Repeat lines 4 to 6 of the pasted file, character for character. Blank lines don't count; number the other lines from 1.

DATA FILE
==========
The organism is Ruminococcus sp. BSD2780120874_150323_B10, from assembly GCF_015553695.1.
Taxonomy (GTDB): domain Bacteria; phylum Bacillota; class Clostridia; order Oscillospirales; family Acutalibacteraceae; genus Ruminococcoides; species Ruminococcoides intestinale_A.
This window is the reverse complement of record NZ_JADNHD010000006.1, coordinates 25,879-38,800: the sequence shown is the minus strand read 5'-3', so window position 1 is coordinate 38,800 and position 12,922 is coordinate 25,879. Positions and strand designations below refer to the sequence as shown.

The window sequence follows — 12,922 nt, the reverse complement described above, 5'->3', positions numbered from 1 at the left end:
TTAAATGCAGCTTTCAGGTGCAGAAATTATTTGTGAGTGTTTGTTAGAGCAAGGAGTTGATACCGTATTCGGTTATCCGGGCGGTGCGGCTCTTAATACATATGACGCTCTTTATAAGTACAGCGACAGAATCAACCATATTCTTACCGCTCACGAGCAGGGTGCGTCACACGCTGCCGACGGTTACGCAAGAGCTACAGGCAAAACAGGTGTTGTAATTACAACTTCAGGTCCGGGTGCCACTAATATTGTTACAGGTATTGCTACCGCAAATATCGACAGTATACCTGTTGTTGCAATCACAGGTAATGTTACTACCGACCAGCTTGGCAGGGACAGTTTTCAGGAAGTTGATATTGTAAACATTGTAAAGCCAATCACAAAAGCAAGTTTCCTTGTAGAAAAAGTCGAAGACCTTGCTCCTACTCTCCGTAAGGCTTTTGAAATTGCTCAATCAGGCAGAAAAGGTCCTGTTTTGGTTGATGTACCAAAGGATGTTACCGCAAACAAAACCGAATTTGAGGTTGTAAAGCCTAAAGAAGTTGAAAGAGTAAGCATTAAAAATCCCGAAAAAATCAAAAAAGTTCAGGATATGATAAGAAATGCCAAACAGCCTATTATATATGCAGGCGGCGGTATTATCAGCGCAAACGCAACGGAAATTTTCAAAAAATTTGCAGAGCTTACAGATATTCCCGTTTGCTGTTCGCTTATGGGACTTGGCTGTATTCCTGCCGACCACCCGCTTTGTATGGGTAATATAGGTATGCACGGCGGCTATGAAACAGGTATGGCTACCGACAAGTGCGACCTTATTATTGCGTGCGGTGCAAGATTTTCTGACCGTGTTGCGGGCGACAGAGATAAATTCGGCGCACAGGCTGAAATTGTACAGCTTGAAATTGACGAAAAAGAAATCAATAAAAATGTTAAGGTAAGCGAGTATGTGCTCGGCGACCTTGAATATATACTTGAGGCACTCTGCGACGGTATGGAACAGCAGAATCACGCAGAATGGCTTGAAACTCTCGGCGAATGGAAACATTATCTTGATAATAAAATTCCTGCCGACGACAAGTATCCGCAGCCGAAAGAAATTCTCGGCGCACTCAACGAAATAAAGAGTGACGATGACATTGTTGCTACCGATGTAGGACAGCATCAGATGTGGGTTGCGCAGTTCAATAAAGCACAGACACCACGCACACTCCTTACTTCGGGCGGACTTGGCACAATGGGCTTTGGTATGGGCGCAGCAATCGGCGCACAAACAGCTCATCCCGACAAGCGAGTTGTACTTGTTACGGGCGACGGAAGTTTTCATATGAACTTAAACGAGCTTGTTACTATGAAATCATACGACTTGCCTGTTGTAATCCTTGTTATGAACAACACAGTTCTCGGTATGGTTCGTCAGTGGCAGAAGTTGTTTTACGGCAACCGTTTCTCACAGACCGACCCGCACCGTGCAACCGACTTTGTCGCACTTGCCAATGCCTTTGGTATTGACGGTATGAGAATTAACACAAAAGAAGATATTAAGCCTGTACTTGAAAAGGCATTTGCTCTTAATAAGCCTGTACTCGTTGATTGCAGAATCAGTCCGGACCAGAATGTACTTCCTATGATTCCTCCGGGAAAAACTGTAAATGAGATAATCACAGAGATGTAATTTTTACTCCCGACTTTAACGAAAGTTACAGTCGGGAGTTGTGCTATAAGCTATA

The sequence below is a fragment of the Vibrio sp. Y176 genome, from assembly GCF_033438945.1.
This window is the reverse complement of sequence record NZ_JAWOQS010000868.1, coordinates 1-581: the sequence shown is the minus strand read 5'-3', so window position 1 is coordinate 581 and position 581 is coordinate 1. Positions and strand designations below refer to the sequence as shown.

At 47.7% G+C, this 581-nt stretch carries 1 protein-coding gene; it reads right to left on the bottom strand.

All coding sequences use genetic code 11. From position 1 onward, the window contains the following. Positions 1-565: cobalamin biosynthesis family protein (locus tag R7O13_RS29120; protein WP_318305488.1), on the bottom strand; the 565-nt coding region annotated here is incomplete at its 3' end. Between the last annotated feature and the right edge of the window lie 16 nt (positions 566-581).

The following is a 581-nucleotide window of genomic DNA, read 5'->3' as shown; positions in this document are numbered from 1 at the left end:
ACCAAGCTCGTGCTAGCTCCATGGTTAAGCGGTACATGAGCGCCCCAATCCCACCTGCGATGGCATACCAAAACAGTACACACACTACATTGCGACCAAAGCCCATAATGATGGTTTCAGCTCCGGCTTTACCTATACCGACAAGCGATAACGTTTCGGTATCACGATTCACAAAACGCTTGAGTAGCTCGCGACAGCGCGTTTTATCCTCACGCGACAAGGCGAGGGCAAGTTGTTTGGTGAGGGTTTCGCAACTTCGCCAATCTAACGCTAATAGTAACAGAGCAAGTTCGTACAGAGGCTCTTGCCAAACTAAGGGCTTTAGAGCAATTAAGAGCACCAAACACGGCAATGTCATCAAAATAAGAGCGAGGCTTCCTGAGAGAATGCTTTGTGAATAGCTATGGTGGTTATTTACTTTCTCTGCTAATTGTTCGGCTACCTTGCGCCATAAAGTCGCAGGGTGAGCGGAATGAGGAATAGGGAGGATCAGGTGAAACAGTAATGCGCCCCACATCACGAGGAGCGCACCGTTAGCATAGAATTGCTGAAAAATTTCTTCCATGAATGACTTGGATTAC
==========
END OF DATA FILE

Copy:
The window sequence follows — 12,922 nt, the reverse complement described above, 5'->3', positions numbered from 1 at the left end:
TTAAATGCAGCTTTCAGGTGCAGAAATTATTTGTGAGTGTTTGTTAGAGCAAGGAGTTGATACCGTATTCGGTTATCCGGGCGGTGCGGCTCTTAATACATATGACGCTCTTTATAAGTACAGCGACAGAATCAACCATATTCTTACCGCTCACGAGCAGGGTGCGTCACACGCTGCCGACGGTTACGCAAGAGCTACAGGCAAAACAGGTGTTGTAATTACAACTTCAGGTCCGGGTGCCACTAATATTGTTACAGGTATTGCTACCGCAAATATCGACAGTATACCTGTTGTTGCAATCACAGGTAATGTTACTACCGACCAGCTTGGCAGGGACAGTTTTCAGGAAGTTGATATTGTAAACATTGTAAAGCCAATCACAAAAGCAAGTTTCCTTGTAGAAAAAGTCGAAGACCTTGCTCCTACTCTCCGTAAGGCTTTTGAAATTGCTCAATCAGGCAGAAAAGGTCCTGTTTTGGTTGATGTACCAAAGGATGTTACCGCAAACAAAACCGAATTTGAGGTTGTAAAGCCTAAAGAAGTTGAAAGAGTAAGCATTAAAAATCCCGAAAAAATCAAAAAAGTTCAGGATATGATAAGAAATGCCAAACAGCCTATTATATATGCAGGCGGCGGTATTATCAGCGCAAACGCAACGGAAATTTTCAAAAAATTTGCAGAGCTTACAGATATTCCCGTTTGCTGTTCGCTTATGGGACTTGGCTGTATTCCTGCCGACCACCCGCTTTGTATGGGTAATATAGGTATGCACGGCGGCTATGAAACAGGTATGGCTACCGACAAGTGCGACCTTATTATTGCGTGCGGTGCAAGATTTTCTGACCGTGTTGCGGGCGACAGAGATAAATTCGGCGCACAGGCTGAAATTGTACAGCTTGAAATTGACGAAAAAGAAATCAATAAAAATGTTAAGGTAAGCGAGTATGTGCTCGGCGACCTTGAATATATACTTGAGGCACTCTGCGACGGTATGGAACAGCAGAATCACGCAGAATGGCTTGAAACTCTCGGCGAATGGAAACATTATCTTGATAATAAAATTCCTGCCGACGACAAGTATCCGCAGCCGAAAGAAATTCTCGGCGCACTCAACGAAATAAAGAGTGACGATGACATTGTTGCTACCGATGTAGGACAGCATCAGATGTGGGTTGCGCAGTTCAATAAAGCACAGACACCACGCACACTCCTTACTTCGGGCGGACTTGGCACAATGGGCTTTGGTATGGGCGCAGCAATCGGCGCACAAACAGCTCATCCCGACAAGCGAGTTGTACTTGTTACGGGCGACGGAAGTTTTCATATGAACTTAAACGAGCTTGTTACTATGAAATCATACGACTTGCCTGTTGTAATCCTTGTTATGAACAACACAGTTCTCGGTATGGTTCGTCAGTGGCAGAAGTTGTTTTACGGCAACCGTTTCTCACAGACCGACCCGCACCGTGCAACCGACTTTGTCGCACTTGCCAATGCCTTTGGTATTGACGGTATGAGAATTAACACAAAAGAAGATATTAAGCCTGTACTTGAAAAGGCATTTGCTCTTAATAAGCCTGTACTCGTTGATTGCAGAATCAGTCCGGACCAGAATGTACTTCCTATGATTCCTCCGGGAAAAACTGTAAATGAGATAATCACAGAGATGTAATTTTTACTCCCGACTTTAACGAAAGTTACAGTCGGGAGTTGTGCTATAAGCTATA

The sequence below is a fragment of the Vibrio sp. Y176 genome, from assembly GCF_033438945.1.